“The Administration’s failure to release this important data is a sure sign that it is bad news for the American consumer.  As the old saying goes, ‘The proof is in the pudding.’  But when the Obamacare cooks refuse to bring their ‘pudding’ out of the kitchen while the customers wait impatiently, one has to believe it’s a bitter dish.  Otherwise, the President and his allies would most certainly want to give the American people a taste.”

“I call on the President to do the right thing and release the new Obamacare insurance rates by Tuesday, October 28 – one week before the election – so the American people will know the facts before going to the polls.”

Video of Griffith questioning insurance providers about health insurance premium rates and other issues with Obamacare can be found here.

* http://www.findjustice.com/#!jay-angoff/cqkf

BACKGROUND:

On Friday, May 9, 2014, in an effort to increase transparency and ensure that the American people are not kept in the dark for political purposes, Griffith introduced the Insurance Rate Transparency Act (H.R. 4633).  This bill would require that the Department of Health and Human Services (HHS) submit specific health insurance premium increase information to Congress within 30 days of receiving it from insurance providers.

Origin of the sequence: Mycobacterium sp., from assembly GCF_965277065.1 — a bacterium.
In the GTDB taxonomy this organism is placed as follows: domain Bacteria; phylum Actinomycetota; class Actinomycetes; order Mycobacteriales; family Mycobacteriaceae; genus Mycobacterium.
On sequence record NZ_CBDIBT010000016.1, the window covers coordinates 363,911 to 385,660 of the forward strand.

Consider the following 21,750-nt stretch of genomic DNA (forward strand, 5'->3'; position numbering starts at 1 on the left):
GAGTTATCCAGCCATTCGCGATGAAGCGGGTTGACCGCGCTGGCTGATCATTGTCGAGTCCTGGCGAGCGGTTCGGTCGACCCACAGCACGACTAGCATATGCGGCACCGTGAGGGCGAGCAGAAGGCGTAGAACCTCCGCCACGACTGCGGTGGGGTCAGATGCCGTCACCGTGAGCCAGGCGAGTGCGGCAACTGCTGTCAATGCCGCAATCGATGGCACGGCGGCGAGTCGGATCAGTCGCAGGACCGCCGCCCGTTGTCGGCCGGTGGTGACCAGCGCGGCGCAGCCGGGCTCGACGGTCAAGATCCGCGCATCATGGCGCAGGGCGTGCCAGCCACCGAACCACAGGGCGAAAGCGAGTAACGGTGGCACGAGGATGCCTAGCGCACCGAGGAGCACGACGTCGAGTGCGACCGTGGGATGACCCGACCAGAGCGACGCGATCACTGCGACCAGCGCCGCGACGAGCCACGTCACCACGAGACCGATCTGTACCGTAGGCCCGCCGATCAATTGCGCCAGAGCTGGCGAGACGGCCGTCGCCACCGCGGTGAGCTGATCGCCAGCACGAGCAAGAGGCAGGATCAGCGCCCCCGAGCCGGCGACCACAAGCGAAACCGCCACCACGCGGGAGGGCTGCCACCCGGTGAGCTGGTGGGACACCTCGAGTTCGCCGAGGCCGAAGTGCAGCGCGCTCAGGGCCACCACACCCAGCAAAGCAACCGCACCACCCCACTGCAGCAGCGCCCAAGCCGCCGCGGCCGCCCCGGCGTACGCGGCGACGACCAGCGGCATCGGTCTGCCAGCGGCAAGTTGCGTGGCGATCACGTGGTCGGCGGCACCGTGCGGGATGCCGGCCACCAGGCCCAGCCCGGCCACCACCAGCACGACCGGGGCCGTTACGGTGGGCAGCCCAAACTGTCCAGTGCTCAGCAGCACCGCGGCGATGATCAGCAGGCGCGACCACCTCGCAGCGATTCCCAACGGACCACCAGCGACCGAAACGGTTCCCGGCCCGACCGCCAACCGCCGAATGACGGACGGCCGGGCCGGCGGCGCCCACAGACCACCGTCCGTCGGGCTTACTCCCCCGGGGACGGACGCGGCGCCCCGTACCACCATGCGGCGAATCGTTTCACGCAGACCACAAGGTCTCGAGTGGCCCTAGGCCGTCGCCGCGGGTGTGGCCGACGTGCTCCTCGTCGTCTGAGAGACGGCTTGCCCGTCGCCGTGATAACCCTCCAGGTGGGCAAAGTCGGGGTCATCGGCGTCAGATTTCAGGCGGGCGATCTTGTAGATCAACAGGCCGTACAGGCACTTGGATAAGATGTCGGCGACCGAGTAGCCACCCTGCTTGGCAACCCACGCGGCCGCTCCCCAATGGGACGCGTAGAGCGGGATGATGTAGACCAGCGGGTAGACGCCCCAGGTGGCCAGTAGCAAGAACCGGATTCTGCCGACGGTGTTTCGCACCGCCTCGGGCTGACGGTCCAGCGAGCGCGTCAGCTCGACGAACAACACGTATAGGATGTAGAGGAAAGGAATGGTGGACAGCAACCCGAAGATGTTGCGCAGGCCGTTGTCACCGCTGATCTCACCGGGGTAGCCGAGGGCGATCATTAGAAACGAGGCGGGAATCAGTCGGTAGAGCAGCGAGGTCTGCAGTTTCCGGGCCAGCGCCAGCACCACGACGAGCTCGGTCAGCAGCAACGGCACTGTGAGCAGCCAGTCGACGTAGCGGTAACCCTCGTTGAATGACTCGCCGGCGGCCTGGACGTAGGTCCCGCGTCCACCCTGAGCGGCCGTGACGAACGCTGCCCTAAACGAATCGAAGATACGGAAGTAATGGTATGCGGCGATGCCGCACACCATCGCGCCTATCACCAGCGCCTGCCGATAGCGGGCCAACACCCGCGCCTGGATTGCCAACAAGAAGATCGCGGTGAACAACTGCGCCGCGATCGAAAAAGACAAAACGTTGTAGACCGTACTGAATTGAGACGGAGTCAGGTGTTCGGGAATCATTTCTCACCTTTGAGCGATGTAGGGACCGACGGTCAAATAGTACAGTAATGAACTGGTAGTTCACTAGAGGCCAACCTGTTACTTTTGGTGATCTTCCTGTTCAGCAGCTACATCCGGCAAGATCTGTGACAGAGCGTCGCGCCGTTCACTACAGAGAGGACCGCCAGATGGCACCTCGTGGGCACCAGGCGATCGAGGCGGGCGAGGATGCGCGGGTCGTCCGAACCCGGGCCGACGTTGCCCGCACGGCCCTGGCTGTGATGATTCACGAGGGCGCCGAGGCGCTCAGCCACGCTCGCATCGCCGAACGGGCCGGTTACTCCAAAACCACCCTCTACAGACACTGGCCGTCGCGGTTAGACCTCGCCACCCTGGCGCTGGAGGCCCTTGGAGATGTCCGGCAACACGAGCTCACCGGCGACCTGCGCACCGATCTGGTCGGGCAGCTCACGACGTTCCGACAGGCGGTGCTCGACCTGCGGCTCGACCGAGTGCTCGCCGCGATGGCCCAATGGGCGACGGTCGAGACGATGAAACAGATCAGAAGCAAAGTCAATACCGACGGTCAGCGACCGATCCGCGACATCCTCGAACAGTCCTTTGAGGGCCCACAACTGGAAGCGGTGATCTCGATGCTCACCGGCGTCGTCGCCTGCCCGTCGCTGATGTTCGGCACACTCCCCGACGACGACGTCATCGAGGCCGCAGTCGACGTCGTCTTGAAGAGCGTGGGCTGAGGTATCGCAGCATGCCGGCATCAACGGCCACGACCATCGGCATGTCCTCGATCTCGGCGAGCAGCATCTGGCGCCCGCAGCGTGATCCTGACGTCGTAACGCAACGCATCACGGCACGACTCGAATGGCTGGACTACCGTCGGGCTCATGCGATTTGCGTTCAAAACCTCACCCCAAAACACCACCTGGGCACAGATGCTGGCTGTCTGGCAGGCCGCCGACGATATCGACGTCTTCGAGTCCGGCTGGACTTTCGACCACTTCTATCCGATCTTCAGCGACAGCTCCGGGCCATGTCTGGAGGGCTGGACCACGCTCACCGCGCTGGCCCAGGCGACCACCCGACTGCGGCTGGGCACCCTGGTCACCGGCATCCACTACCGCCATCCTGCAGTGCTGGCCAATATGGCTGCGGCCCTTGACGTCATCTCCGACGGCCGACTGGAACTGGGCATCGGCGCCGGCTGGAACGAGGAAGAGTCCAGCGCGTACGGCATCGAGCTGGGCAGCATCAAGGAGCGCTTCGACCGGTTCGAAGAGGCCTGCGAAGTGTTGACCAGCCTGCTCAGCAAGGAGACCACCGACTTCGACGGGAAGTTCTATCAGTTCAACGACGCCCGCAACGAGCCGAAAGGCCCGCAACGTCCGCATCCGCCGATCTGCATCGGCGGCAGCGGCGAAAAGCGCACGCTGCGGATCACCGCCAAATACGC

Voting advocates fear impact of Va. voter ID law

WASHINGTON (AP) — Voting rights groups are worried that Virginia’s new voter ID law, which will require people to show a photo ID to vote, will disenfranchise some in next month’s midterm elections.

“There are so many cases where voters who have every right to vote potentially can be turned away,” said Anne Sterling, president of the League of Women Voters of Virginia. She said rural, poor and elderly voters could face a harder burden.